Germany’s on- and offshore totals are expected to have reached 70GW and 13.7GW by then, representing growth from the current 56.3GW and 7.7GW.
In the UK, growth in on- and offshore capacity to 24.4GW and 23.8GW is expected, while Spain’s end-2027 total is forecast at 42.8GW. It currently hosts just under 28GW.
French capacity will be around 34GW by then, 4.5GW of which will be offshore. And Italy’s total is expected to have topped 16GW by 2027. It currently hosts just under 11GW.
From an estimated 152.8GW at present, we foresee North America hosting a total of 225GW of wind power by the end of 2027.
The United States’ total is expected to have topped 198GW by then, representing growth from the current 131.8GW.
On a state-by-state basis, we foresee growth in Texas, Iowa and Oklahoma, to 54GW, 14.4GW and 12.1GW by the end of the outlook period. They currently host 36.2GW, 11.9GW and 10GW, respectively. More modest growth is forecast for California, from the current 6.2GW to 7.1GW by 2027.
Our incremental capacity forecasts for Canada and Mexico are largely unchanged and we continue to expect them to be host to just over 17GW and just under 10GW respectively, by the end of 2027. Canada’s and Mexico’s totals are currently 13.9GW and 7GW.
Having reviewed the long-term pipeline, we now expect to see almost 608GW in place in Asia-Pacific by the end of 2027.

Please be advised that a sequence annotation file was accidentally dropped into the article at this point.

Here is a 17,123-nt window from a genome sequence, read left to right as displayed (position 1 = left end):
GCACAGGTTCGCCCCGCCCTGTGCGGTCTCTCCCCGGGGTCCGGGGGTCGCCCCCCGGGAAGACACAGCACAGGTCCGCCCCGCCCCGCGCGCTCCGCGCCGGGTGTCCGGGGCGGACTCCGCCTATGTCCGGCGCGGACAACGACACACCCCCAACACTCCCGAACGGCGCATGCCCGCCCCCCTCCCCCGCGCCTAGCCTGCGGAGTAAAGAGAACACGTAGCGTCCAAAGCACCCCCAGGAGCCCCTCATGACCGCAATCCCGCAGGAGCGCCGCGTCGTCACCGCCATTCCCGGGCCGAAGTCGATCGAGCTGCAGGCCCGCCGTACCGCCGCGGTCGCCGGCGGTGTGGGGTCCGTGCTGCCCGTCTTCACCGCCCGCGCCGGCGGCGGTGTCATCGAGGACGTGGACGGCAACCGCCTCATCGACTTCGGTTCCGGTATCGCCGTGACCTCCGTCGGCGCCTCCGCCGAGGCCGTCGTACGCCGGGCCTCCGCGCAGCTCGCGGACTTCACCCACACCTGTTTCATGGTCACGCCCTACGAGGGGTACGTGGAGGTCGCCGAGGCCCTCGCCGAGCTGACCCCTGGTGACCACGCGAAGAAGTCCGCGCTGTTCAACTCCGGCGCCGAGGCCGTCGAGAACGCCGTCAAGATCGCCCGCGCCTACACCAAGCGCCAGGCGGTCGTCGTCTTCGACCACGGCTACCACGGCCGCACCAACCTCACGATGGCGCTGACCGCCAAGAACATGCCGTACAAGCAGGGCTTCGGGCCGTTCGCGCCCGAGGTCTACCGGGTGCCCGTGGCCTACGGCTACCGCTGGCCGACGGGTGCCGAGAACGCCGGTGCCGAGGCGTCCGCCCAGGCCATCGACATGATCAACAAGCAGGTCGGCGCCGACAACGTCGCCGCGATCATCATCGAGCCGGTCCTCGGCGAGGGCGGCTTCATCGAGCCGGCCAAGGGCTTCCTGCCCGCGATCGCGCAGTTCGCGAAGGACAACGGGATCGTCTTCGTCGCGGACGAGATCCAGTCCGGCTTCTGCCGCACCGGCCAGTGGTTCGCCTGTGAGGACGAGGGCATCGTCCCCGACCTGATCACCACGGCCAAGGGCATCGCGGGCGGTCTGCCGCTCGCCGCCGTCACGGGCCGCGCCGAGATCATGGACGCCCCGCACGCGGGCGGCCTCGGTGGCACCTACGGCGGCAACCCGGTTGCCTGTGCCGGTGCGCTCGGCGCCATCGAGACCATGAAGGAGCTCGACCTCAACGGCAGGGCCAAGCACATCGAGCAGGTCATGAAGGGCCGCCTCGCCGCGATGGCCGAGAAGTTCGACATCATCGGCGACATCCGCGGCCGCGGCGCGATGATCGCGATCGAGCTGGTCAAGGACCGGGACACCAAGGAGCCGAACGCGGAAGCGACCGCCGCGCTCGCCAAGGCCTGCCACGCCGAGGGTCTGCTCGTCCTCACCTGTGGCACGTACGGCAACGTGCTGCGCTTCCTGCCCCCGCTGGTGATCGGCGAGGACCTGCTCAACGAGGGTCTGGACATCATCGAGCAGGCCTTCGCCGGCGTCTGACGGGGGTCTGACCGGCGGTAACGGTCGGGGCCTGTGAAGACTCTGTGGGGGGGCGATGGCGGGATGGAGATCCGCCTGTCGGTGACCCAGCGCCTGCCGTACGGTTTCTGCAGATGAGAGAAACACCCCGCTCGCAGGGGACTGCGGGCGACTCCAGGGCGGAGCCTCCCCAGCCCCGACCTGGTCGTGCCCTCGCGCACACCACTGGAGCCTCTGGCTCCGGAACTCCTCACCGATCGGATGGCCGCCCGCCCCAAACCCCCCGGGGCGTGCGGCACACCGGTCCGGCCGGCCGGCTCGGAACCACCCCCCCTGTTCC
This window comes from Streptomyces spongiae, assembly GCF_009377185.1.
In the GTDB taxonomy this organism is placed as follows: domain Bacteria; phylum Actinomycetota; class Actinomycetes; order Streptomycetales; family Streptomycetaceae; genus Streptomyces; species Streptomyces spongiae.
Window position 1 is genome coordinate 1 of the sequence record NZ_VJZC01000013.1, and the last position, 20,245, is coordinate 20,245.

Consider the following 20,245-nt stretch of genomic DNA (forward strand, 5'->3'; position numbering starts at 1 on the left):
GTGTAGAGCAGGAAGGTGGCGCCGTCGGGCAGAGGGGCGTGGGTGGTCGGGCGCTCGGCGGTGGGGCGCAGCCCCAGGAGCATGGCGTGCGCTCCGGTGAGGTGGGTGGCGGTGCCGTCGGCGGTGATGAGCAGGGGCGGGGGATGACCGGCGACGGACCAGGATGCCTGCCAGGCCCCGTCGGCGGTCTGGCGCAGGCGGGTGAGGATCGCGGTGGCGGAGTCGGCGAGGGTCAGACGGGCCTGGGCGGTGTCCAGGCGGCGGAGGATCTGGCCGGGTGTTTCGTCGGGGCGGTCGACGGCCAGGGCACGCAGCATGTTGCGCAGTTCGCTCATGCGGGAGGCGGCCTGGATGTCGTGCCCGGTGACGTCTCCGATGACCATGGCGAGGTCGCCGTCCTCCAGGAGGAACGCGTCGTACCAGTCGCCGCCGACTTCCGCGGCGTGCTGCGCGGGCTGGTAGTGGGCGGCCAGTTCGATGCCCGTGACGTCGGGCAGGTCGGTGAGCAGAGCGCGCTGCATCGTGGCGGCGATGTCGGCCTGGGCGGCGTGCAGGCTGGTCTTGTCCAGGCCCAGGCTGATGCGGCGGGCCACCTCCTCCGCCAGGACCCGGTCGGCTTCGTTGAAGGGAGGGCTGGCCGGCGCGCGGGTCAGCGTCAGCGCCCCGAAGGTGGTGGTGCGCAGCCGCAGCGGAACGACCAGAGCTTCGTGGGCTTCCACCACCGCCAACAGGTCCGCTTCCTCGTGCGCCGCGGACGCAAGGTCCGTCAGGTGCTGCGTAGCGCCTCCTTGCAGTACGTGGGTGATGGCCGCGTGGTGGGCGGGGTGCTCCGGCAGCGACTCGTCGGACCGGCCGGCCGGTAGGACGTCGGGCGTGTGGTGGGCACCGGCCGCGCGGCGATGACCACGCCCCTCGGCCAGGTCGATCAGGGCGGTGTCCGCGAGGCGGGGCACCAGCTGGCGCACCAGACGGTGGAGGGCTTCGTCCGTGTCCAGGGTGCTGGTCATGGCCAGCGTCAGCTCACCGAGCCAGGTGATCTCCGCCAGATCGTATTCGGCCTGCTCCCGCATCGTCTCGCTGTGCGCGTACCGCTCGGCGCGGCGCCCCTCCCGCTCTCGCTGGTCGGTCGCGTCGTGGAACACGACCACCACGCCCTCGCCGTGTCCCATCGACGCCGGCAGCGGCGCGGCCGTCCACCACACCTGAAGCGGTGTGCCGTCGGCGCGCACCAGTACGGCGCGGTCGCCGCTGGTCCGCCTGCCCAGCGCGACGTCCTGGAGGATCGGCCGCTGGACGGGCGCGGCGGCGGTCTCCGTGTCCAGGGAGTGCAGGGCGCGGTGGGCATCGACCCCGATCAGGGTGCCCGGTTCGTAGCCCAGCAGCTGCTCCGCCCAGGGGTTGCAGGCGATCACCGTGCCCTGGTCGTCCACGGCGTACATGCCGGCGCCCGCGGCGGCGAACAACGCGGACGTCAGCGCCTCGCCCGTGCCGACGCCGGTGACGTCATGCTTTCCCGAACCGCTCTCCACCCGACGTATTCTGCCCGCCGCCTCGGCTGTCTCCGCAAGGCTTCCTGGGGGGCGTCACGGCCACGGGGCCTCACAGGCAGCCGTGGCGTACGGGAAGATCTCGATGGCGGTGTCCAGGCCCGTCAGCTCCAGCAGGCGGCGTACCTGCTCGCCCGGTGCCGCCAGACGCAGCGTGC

In China, on- and offshore capacity is expected to rise from the current 287.5GW and 14.7GW, to 446GW and 40.5GW by the end of the outlook period.
Australia’s capacity is expected to have topped 16GW by then, just over twice the current 7.9GW. This upwardly revised end-2027 forecast for Australia in part reflects our expectation that Epuron’s up to 372MW Boulder Creek will come online towards the end of the outlook period. The Queensland Government has recently granted the project planning consent.
Elsewhere, India’s forecast end-2027 total is 59.2GW, representing growth from the current 39.5GW. And in Japan, we expect to see around 17GW being in place by 2027, 6GW of which will be offshore.
Central & South America
By the end of 2027, we expect to see Central & South America’s total installed wind capacity nudging the 50GW mark. The region currently hosts an estimated 30GW.
In Brazil, we foresee almost 28GW being in place by the end of the outlook period. This would represent growth from the current 19.5GW.
In Chile, growth to 8.6GW is expected, up from the current 3GW. And Argentina’s total should have reached 5.5GW by 2027, almost twice the current 3GW.
Middle East & Africa
From an estimated 18.5GW at present, we foresee the Middle East & Africa’s total installed capacity almost doubling over the outlook period, to 34.7GW by the end of 2027.
Turkey alone will account for around 14.3GW of this, with its total set to increase from the current 10GW. Turkey’s capacity growth could be blunted a little, however, if the country’s current adverse economic circumstances intensify further and investor confidence is affected.
Elsewhere, we foresee Egypt’s and Morocco’s totals having reached 4.8GW and 4.7GW by the end of the outlook period, up from the current 1.5GW and 1.8GW. And In South Africa, growth from the current 2.9GW is expected, to 5.3GW by 2027.